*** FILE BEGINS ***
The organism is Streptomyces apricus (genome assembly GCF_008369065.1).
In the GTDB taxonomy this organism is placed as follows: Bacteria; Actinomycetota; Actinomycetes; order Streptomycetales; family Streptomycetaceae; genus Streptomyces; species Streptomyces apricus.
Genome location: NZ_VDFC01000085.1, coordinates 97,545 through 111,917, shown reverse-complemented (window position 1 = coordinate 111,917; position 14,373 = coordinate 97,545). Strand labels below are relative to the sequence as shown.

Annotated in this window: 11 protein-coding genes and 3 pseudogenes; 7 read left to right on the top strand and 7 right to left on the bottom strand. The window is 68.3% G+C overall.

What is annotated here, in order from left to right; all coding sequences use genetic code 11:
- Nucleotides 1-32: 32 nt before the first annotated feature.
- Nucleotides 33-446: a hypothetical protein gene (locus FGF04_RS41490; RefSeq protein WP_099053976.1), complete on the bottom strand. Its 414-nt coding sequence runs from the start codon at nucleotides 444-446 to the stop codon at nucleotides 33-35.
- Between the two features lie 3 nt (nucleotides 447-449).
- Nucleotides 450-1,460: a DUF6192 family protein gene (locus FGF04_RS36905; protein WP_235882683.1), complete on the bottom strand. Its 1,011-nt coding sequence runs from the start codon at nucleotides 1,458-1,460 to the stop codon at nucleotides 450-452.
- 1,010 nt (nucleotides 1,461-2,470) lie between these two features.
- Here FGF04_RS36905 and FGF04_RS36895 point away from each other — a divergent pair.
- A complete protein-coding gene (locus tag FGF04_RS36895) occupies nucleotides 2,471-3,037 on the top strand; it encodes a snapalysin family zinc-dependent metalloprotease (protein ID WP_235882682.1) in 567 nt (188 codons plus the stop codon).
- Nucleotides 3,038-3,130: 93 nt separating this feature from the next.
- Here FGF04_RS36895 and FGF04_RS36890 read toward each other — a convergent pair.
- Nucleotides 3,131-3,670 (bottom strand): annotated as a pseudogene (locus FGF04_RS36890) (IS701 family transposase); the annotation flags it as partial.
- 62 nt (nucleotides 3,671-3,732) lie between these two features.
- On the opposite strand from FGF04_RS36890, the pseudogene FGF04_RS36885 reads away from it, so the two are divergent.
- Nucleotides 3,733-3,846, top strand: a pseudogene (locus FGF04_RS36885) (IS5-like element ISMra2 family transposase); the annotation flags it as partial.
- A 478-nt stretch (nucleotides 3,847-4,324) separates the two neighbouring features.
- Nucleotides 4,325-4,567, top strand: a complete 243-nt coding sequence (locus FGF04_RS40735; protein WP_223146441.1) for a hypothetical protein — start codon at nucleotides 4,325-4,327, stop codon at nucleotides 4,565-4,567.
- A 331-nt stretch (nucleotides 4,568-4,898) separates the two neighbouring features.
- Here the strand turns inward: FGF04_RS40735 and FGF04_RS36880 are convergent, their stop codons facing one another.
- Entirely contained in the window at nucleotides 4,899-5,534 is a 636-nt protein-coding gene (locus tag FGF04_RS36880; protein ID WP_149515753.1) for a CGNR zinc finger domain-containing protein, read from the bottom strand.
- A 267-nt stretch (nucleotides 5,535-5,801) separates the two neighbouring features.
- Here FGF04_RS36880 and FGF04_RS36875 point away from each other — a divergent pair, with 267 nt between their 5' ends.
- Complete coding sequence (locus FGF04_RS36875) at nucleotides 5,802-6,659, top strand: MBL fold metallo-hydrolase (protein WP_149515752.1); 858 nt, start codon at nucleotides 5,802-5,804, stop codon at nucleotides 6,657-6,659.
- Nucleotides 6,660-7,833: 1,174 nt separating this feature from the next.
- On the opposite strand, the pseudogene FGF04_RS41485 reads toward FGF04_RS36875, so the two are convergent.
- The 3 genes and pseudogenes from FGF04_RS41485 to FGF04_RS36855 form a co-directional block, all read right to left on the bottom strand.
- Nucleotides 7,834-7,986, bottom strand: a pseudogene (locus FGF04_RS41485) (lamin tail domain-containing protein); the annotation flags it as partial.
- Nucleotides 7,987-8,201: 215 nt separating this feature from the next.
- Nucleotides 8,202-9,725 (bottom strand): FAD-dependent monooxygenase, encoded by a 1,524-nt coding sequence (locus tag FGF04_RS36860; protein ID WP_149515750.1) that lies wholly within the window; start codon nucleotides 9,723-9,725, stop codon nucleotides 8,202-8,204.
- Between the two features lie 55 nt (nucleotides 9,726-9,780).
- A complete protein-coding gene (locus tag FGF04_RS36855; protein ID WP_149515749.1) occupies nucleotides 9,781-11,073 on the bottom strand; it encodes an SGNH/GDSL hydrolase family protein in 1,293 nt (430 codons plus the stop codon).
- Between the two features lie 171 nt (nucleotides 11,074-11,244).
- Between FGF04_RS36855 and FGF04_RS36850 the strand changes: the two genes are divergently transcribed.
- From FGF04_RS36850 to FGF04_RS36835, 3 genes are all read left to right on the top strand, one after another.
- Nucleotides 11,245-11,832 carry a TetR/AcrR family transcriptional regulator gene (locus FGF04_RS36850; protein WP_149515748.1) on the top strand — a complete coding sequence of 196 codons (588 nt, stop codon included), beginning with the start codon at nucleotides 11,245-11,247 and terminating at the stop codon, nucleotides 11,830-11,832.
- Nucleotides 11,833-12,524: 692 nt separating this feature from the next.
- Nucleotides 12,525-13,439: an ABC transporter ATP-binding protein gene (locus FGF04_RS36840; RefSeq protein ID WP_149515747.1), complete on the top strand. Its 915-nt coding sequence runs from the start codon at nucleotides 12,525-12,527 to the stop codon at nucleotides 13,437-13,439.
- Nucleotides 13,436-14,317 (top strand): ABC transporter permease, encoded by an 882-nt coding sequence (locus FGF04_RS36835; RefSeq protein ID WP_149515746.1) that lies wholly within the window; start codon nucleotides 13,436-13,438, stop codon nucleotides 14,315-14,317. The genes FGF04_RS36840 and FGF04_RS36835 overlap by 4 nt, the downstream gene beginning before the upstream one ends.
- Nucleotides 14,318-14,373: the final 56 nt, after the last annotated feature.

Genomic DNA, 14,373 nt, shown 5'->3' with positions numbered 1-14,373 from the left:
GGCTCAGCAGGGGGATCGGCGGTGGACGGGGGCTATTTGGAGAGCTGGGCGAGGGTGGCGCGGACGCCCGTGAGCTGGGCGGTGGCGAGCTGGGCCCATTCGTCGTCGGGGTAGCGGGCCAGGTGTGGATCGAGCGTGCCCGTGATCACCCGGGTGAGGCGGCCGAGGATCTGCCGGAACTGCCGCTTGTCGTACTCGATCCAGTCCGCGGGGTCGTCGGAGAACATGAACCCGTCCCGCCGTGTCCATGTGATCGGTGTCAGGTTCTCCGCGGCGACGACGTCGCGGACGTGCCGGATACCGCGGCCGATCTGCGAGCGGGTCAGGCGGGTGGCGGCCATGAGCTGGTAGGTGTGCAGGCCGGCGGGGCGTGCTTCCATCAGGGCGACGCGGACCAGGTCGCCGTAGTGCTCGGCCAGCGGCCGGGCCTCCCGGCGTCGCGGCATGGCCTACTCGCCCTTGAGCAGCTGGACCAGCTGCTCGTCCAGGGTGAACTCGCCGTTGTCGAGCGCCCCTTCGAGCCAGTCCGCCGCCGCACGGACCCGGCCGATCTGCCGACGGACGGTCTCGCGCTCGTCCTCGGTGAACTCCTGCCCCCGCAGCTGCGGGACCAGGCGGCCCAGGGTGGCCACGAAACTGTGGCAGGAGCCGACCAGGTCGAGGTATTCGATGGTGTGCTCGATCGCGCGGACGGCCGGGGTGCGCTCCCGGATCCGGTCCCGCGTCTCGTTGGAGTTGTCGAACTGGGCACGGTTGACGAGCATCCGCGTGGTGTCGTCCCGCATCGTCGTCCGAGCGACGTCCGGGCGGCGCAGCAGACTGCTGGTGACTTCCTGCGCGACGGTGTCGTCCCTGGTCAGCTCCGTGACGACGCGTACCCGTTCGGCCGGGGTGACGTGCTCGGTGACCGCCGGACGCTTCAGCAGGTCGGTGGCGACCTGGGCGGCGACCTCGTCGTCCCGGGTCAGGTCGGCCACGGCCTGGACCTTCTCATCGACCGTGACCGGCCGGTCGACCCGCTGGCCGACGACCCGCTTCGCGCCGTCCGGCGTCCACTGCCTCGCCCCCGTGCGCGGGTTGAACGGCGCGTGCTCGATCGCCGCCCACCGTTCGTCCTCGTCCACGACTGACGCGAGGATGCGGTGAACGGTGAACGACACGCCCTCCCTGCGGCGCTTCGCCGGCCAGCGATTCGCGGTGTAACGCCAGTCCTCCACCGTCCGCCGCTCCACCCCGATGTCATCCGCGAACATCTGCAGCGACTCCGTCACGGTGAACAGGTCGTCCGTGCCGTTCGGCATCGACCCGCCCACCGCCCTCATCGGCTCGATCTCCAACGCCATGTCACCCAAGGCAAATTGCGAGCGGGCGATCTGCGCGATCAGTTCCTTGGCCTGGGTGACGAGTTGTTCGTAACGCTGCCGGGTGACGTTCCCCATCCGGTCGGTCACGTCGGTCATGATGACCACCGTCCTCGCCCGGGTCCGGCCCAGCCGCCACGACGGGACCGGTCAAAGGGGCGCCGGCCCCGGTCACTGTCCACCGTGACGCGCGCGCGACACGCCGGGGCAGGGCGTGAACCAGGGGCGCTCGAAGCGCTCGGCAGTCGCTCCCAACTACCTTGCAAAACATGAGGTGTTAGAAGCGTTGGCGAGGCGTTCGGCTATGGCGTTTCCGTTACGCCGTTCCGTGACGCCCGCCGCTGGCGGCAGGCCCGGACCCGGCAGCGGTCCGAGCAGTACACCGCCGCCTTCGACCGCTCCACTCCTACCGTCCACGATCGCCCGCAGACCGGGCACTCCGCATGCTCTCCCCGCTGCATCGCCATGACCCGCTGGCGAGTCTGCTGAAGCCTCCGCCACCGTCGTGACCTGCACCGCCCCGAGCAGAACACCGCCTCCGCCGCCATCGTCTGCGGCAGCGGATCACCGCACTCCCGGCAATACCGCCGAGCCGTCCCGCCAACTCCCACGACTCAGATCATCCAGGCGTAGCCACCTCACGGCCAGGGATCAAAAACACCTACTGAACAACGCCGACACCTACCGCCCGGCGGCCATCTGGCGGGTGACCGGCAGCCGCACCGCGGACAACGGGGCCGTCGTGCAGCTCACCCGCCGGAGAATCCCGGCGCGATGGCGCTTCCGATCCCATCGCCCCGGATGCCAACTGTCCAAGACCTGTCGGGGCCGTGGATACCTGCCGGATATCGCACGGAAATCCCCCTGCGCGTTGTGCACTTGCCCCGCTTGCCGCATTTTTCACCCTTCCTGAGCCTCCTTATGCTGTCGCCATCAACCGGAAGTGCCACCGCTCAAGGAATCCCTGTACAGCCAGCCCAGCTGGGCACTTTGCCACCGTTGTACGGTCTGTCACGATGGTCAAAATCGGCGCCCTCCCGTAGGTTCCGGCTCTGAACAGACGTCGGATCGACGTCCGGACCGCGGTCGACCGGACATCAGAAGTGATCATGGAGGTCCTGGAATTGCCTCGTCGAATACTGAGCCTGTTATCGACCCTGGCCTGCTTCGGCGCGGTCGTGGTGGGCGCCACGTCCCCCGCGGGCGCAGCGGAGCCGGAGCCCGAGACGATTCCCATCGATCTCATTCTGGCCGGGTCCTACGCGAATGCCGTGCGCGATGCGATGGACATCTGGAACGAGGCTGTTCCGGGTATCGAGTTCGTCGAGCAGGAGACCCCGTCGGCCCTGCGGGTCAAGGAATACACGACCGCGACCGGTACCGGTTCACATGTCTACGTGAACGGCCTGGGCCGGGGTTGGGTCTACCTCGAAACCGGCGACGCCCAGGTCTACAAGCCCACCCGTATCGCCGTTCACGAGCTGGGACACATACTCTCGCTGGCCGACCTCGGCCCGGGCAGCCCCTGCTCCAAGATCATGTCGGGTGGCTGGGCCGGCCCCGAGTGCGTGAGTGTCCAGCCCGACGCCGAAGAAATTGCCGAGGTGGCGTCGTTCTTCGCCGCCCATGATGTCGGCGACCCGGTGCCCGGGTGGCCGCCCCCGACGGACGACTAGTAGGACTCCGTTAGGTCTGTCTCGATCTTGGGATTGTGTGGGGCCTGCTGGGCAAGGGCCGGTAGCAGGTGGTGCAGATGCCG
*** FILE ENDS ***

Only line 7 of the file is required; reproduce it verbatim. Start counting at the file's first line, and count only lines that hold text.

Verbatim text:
- Nucleotides 33-446: a hypothetical protein gene (locus FGF04_RS41490; RefSeq protein WP_099053976.1), complete on the bottom strand. Its 414-nt coding sequence runs from the start codon at nucleotides 444-446 to the stop codon at nucleotides 33-35.